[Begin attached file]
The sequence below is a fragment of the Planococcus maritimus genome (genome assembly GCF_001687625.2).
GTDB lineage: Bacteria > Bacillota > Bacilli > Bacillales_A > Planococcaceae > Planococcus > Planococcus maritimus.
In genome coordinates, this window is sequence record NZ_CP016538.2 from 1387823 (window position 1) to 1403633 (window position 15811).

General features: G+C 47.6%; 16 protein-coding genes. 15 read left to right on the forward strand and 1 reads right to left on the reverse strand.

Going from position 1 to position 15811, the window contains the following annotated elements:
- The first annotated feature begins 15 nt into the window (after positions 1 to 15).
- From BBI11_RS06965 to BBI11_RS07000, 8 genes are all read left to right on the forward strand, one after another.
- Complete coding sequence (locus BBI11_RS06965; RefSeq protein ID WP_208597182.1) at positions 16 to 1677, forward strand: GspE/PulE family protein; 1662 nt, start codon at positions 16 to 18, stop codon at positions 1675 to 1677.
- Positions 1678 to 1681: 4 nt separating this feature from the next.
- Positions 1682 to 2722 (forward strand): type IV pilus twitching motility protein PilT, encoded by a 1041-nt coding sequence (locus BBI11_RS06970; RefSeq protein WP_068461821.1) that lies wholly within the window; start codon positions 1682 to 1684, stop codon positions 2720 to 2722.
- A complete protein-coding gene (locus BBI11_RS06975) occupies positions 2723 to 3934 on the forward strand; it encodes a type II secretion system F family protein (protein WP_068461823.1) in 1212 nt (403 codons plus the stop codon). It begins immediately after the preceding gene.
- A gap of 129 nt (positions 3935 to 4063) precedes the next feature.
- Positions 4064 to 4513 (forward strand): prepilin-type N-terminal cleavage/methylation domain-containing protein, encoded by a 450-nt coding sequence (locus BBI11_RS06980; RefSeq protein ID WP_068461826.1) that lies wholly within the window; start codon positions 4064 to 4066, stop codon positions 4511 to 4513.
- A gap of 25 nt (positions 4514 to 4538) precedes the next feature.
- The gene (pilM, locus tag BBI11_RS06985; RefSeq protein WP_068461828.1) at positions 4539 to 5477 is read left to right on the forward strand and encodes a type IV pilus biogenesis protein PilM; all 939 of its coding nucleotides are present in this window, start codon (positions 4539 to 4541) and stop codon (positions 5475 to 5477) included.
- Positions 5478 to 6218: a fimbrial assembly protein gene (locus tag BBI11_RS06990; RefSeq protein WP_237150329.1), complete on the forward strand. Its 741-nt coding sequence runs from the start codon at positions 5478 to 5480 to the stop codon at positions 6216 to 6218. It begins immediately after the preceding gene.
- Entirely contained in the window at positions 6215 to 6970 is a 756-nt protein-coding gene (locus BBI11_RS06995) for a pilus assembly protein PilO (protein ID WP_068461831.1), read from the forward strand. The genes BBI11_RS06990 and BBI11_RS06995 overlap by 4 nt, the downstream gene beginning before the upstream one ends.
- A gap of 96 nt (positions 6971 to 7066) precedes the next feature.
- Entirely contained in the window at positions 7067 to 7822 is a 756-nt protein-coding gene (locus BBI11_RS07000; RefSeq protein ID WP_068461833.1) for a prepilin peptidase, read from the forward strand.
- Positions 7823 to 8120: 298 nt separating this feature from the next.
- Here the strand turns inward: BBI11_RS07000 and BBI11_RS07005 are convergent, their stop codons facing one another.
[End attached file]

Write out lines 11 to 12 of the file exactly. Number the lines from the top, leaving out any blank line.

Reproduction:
- A complete protein-coding gene (locus BBI11_RS06975) occupies positions 2723 to 3934 on the forward strand; it encodes a type II secretion system F family protein (protein WP_068461823.1) in 1212 nt (403 codons plus the stop codon). It begins immediately after the preceding gene.
- A gap of 129 nt (positions 3935 to 4063) precedes the next feature.